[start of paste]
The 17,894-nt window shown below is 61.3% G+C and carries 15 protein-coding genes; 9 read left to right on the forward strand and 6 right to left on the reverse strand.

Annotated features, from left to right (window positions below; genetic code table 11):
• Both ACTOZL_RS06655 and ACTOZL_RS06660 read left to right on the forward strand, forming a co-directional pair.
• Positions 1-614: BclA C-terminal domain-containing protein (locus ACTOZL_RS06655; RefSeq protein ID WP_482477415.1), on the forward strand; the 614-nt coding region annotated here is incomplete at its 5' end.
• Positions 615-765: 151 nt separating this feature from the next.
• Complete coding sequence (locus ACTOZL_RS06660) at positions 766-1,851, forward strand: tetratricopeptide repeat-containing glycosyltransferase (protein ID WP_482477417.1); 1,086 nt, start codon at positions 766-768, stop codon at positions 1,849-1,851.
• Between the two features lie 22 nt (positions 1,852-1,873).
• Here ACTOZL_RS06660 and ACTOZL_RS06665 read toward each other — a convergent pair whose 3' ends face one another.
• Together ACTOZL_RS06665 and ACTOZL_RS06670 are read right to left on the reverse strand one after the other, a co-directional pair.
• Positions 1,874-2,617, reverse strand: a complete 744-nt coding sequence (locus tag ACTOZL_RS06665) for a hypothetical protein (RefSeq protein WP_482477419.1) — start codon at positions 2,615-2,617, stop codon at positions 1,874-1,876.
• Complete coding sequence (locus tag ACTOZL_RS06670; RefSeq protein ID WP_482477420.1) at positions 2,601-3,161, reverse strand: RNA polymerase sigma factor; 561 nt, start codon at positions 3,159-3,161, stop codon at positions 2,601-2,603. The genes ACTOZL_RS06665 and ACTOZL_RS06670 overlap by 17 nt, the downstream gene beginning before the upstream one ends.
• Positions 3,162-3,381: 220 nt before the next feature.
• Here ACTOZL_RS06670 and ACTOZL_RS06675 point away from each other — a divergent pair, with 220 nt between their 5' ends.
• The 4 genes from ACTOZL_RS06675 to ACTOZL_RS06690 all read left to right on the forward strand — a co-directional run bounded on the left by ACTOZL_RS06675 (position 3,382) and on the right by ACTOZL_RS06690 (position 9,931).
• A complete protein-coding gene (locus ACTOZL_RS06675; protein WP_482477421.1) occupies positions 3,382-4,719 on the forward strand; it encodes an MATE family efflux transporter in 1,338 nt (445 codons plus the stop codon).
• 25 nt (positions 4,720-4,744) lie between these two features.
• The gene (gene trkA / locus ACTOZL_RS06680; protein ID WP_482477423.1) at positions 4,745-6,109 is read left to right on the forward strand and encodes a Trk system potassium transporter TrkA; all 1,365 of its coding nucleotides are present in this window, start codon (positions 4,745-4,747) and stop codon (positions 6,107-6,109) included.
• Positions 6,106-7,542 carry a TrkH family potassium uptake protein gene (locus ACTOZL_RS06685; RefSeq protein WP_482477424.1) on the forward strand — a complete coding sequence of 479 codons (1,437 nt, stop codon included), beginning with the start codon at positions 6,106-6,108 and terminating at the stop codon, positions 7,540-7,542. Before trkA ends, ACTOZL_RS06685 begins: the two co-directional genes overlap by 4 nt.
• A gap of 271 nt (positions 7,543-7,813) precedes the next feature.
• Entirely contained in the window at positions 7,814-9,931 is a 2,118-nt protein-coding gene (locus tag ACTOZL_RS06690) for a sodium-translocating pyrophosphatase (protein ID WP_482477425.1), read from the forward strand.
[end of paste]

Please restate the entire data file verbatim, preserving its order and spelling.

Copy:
The 17,894-nt window shown below is 61.3% G+C and carries 15 protein-coding genes; 9 read left to right on the forward strand and 6 right to left on the reverse strand.

Annotated features, from left to right (window positions below; genetic code table 11):
• Both ACTOZL_RS06655 and ACTOZL_RS06660 read left to right on the forward strand, forming a co-directional pair.
• Positions 1-614: BclA C-terminal domain-containing protein (locus ACTOZL_RS06655; RefSeq protein ID WP_482477415.1), on the forward strand; the 614-nt coding region annotated here is incomplete at its 5' end.
• Positions 615-765: 151 nt separating this feature from the next.
• Complete coding sequence (locus ACTOZL_RS06660) at positions 766-1,851, forward strand: tetratricopeptide repeat-containing glycosyltransferase (protein ID WP_482477417.1); 1,086 nt, start codon at positions 766-768, stop codon at positions 1,849-1,851.
• Between the two features lie 22 nt (positions 1,852-1,873).
• Here ACTOZL_RS06660 and ACTOZL_RS06665 read toward each other — a convergent pair whose 3' ends face one another.
• Together ACTOZL_RS06665 and ACTOZL_RS06670 are read right to left on the reverse strand one after the other, a co-directional pair.
• Positions 1,874-2,617, reverse strand: a complete 744-nt coding sequence (locus tag ACTOZL_RS06665) for a hypothetical protein (RefSeq protein WP_482477419.1) — start codon at positions 2,615-2,617, stop codon at positions 1,874-1,876.
• Complete coding sequence (locus tag ACTOZL_RS06670; RefSeq protein ID WP_482477420.1) at positions 2,601-3,161, reverse strand: RNA polymerase sigma factor; 561 nt, start codon at positions 3,159-3,161, stop codon at positions 2,601-2,603. The genes ACTOZL_RS06665 and ACTOZL_RS06670 overlap by 17 nt, the downstream gene beginning before the upstream one ends.
• Positions 3,162-3,381: 220 nt before the next feature.
• Here ACTOZL_RS06670 and ACTOZL_RS06675 point away from each other — a divergent pair, with 220 nt between their 5' ends.
• The 4 genes from ACTOZL_RS06675 to ACTOZL_RS06690 all read left to right on the forward strand — a co-directional run bounded on the left by ACTOZL_RS06675 (position 3,382) and on the right by ACTOZL_RS06690 (position 9,931).
• A complete protein-coding gene (locus ACTOZL_RS06675; protein WP_482477421.1) occupies positions 3,382-4,719 on the forward strand; it encodes an MATE family efflux transporter in 1,338 nt (445 codons plus the stop codon).
• 25 nt (positions 4,720-4,744) lie between these two features.
• The gene (gene trkA / locus ACTOZL_RS06680; protein ID WP_482477423.1) at positions 4,745-6,109 is read left to right on the forward strand and encodes a Trk system potassium transporter TrkA; all 1,365 of its coding nucleotides are present in this window, start codon (positions 4,745-4,747) and stop codon (positions 6,107-6,109) included.
• Positions 6,106-7,542 carry a TrkH family potassium uptake protein gene (locus ACTOZL_RS06685; RefSeq protein WP_482477424.1) on the forward strand — a complete coding sequence of 479 codons (1,437 nt, stop codon included), beginning with the start codon at positions 6,106-6,108 and terminating at the stop codon, positions 7,540-7,542. Before trkA ends, ACTOZL_RS06685 begins: the two co-directional genes overlap by 4 nt.
• A gap of 271 nt (positions 7,543-7,813) precedes the next feature.
• Entirely contained in the window at positions 7,814-9,931 is a 2,118-nt protein-coding gene (locus tag ACTOZL_RS06690) for a sodium-translocating pyrophosphatase (protein ID WP_482477425.1), read from the forward strand.